She believes that for online retailers, true loyalty is driven by providing a seamless customer experience: “I would suggest that in fact, loyalty is harder to acquire online, but if you get your customer experience right, then it should be easier to keep people loyal”.

Adrian Swinscoe, a customer service and customer experience advisor, and author of Punk CX, reflects on some of the technical benefits that online retailers should be able to drive: “Online sales benefit from ‘saving customer card details’ and makes the buying process so much easier for customers”.

Jonathan Adrian also highlights an important point about the customer experience, which he estimates represents up to 40% of what drives customer loyalty and repeat purchase – What he calls the “issues resolution process”. Moreover, this is not just if a customer has an issue that they need resolving, but also their expectation that the retailer will be able to do the right thing and help the customer in the instance of an issue arising.

Specifically in relation to returns policies, Tessa Unsworth, former PPS executive, said that “Returns and return policies are also critical to keep in mind and affect how often a customer shops with a particular retailer”. She went on to provide specific examples of this saying, “people might buy Whistles clothing from John Lewis rather than from Whistles’ own website simply because they believe in better issue resolution”.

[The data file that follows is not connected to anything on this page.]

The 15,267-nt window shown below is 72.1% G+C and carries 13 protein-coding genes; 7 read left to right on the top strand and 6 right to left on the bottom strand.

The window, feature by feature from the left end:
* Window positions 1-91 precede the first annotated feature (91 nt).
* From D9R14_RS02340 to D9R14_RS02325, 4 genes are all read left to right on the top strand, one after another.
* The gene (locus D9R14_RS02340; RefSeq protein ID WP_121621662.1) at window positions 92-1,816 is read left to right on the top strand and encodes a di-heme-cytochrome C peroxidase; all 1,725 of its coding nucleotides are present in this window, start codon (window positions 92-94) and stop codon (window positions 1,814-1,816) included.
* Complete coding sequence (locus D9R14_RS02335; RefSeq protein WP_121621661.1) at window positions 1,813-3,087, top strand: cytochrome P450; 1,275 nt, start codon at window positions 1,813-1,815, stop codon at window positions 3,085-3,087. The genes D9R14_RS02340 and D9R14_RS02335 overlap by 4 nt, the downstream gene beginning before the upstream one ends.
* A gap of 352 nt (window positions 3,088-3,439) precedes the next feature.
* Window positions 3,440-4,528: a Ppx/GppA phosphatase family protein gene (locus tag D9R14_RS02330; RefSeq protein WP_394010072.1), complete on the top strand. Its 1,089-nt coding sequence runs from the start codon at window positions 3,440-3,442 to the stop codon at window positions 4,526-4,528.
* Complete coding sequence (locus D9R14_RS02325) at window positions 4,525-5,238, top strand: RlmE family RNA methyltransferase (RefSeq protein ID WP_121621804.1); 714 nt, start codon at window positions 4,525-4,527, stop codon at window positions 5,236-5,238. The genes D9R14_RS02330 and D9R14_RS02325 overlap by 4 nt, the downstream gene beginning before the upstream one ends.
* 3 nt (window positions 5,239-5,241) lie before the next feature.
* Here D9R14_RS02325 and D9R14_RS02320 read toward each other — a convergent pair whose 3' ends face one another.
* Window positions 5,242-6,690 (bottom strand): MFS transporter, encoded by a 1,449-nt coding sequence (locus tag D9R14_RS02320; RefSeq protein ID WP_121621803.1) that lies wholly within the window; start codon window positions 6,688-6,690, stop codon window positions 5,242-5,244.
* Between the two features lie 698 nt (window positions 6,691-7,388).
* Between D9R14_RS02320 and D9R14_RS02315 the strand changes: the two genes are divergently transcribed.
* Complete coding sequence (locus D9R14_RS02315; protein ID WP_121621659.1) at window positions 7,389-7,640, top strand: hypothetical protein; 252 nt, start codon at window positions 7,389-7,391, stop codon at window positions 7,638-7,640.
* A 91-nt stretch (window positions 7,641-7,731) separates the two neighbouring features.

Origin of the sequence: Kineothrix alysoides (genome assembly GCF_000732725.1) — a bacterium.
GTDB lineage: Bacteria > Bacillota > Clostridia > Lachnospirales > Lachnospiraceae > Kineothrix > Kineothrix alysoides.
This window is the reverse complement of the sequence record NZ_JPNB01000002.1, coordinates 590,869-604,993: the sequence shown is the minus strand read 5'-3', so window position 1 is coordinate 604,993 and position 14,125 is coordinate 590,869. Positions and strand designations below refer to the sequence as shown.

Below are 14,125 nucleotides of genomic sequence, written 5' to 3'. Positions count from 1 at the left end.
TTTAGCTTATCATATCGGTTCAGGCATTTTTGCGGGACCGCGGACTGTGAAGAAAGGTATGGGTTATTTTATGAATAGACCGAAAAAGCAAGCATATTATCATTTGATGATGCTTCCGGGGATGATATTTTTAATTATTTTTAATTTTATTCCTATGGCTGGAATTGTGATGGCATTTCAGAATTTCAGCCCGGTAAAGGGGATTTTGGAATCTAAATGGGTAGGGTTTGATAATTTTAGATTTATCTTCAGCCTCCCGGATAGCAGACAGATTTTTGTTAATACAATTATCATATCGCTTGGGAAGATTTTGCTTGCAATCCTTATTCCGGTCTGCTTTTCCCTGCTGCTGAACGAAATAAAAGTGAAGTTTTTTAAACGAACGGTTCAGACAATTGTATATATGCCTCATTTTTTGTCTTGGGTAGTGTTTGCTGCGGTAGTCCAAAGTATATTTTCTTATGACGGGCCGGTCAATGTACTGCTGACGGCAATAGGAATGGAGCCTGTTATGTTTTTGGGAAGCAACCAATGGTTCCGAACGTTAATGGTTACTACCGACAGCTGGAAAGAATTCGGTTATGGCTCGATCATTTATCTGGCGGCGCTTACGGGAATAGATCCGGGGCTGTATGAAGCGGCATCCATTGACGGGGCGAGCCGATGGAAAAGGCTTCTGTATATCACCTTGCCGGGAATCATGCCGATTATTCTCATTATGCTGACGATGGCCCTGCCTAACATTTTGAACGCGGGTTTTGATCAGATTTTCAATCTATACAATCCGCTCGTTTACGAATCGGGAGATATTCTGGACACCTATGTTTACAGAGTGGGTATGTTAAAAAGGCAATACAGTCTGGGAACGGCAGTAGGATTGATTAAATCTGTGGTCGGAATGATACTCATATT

Martin Newman, an advisor on customer-centric transformation and consumer experience, believes that a key factor in all of this is trust. He states, “There is a trust component from having a physical retail space that impacts loyalty. Customers have inherent trust in a business with a physical shop, while ordering online requires that same baseline level of trust to be established, and exceeded”.

Based on this, Martin Newman believes that “future winning brands will have omni-channel approaches to work around this trust issue”. Providing a trusted omni-channel customer experience was something that Marcus East, Chief Digital Officer at T-Mobile, referred to as well. He noted, “M&S saw 60% of online orders with in-store pick up. These were great loyal customers, as they received an omni-channel experience”. He says that they have brought this thinking to T-Mobile as a business, saying “T-Mobile makes a point about the human experience in-store; everything is magenta, music is playing, employees high five customers when they come in, there are lots of smiles. Customers feel good”.

“Boots, like the grocers, remained open during lockdown so that helped”, commented Pete Markey, Chief Marketing Officer at Boots UK when considering this data, “but we did see a shift towards online.” Pete believes that consumers still need to become more confident online, but notes that, as they do, they tend to stick to online shopping. Reiterating an earlier point he said, “The need for differentiation is key. You’ve got to be able to cut through the noise that people will find when they google something. Building true loyalty is the only way to do this.”

If you would like to read more about our insights on customer loyalty, read our white paper ‘The Tipping Point of Loyalty’.